To begin, let’s discuss what drives interest rates, both short and long term. Short-term rates are controlled by the Fed, which manipulates such rates via its setting of the Fed Funds target during Open Market operations. The Fed lowers the Fed Funds rate in order to stimulate economic growth when the economy is weakening, and raises it to slow growth when the economy appears to be overheating. Their mandate is twofold — full employment and price stability, which currently is deemed to be a core inflation target of 2%. Longer term rates, e.g., the 10-year U.S. Treasury yield, are a function of investor sentiment and move based on expectations for economic growth and longer term inflation. Long-term rates can also be impacted by technical factors (aka the term premium), such as supply and demand for long-term bonds, and the yields on comparable debt issued in other markets.
Interest rates began their descent to current levels when the Fed cut the Fed Funds rate to near zero in late 2008 in order to provide stimulus to the economy following the Financial Crisis. Within a matter of months, the Fed also began to institute its Quantitative Easing (QE) programs, which involves buying longer term bonds in order to lower interest rates on the long end of the curve, and provide liquidity to the markets. As a result, rates became anchored at historically low levels for several years. Then, in mid-2013, Fed chairman Ben Bernanke announced that the Fed would begin to taper its purchases of bonds, as the Fed deemed that the economy was on the path to sustainable recovery. As a result, the 10-year Treasury yield rose sharply and continued to move higher, closing out the year at just above 3.0%. However, fears about global growth, exacerbated by plummeting oil prices, led investors to seek the safety of U.S. Treasuries during the second half of 2014, causing the yield to fall back to roughly 2.0% by year end. The downward pressure on long-term rates was subsequently compounded by the European Central Bank’s (ECB) announcement in January of 2015 of a very aggressive QE program of its own, which caused European sovereign debt yields to fall to unprecedented levels. This led global bond investors to increase their demand for U.S. Treasuries, given the higher yields available in such bonds relative to European bonds, and put further downward pressure on U.S. long-term yields. Fears of a worldwide deflation contagion also contributed to the low level of bond yields across the globe over the recent past.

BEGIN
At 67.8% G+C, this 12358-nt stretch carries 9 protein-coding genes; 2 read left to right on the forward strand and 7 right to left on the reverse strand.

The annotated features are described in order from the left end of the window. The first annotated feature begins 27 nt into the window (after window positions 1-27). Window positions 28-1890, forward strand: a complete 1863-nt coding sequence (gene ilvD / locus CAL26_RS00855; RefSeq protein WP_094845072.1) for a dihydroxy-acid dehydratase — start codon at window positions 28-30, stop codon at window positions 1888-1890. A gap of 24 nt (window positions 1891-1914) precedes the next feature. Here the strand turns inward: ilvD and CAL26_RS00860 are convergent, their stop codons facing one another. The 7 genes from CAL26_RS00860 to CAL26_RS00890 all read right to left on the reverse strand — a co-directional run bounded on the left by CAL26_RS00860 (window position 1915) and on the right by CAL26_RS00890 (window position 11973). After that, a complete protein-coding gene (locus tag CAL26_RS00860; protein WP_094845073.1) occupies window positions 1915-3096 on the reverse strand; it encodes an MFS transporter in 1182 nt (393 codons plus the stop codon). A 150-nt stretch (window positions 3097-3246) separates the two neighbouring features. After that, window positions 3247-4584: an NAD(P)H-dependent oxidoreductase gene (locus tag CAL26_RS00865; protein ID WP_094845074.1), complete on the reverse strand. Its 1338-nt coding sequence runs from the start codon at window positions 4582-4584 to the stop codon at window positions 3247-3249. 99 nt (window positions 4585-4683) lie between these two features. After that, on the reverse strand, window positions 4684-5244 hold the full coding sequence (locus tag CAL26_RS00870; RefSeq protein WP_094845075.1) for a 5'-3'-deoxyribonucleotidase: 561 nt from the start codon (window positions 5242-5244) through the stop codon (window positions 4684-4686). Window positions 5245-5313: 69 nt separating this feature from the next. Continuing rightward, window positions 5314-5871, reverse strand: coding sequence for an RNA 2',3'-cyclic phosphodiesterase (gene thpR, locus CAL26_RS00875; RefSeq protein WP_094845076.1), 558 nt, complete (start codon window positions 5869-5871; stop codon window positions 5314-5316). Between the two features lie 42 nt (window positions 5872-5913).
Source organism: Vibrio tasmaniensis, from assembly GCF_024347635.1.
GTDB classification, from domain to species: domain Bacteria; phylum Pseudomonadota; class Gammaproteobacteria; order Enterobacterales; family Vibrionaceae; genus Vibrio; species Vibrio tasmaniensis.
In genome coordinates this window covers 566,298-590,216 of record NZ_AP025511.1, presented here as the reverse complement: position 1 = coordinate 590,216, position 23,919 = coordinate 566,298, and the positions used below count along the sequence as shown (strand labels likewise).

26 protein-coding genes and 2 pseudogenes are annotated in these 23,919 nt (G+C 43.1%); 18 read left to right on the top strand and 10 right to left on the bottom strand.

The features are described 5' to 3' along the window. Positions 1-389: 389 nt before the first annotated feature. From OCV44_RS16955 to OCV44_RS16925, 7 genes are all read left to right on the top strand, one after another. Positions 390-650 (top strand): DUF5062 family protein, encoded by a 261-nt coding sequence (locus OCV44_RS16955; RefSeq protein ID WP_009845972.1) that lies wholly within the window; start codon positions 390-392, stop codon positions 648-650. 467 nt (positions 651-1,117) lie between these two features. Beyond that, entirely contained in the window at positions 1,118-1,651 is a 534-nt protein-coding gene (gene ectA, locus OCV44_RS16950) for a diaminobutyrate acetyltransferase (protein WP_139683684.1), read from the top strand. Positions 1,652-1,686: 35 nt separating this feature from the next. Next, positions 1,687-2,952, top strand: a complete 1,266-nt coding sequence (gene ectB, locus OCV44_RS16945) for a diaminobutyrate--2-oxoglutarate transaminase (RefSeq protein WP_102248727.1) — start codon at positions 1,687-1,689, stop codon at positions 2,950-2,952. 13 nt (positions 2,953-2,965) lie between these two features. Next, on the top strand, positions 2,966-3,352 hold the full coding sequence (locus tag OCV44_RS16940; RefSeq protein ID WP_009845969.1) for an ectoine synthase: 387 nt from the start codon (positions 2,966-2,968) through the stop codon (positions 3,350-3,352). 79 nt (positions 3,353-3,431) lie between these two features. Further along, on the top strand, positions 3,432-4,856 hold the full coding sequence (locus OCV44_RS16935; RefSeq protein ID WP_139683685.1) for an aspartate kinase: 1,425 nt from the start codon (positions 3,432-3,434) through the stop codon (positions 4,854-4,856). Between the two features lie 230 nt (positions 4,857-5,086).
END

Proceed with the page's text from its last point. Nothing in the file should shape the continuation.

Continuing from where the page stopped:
Source: Cornerstone Macro
10-Year U.S. Treasury Yields
This brings us to the present. Since the end of April 2015, the yield on the 10-year Treasury has risen by 0.40% to as high as 2.30% (see chart at left). This is a meaningful increase, especially when you consider that the yield was as low as 1.64% in late January of this year. A number of factors can account for the recent rise, including a strong April jobs report, the jump in oil prices, higher core inflation and signs of an improving economic outlook in Europe (see chart below).
Source: Cornerstone Macro
Eurozone Production Mangers Index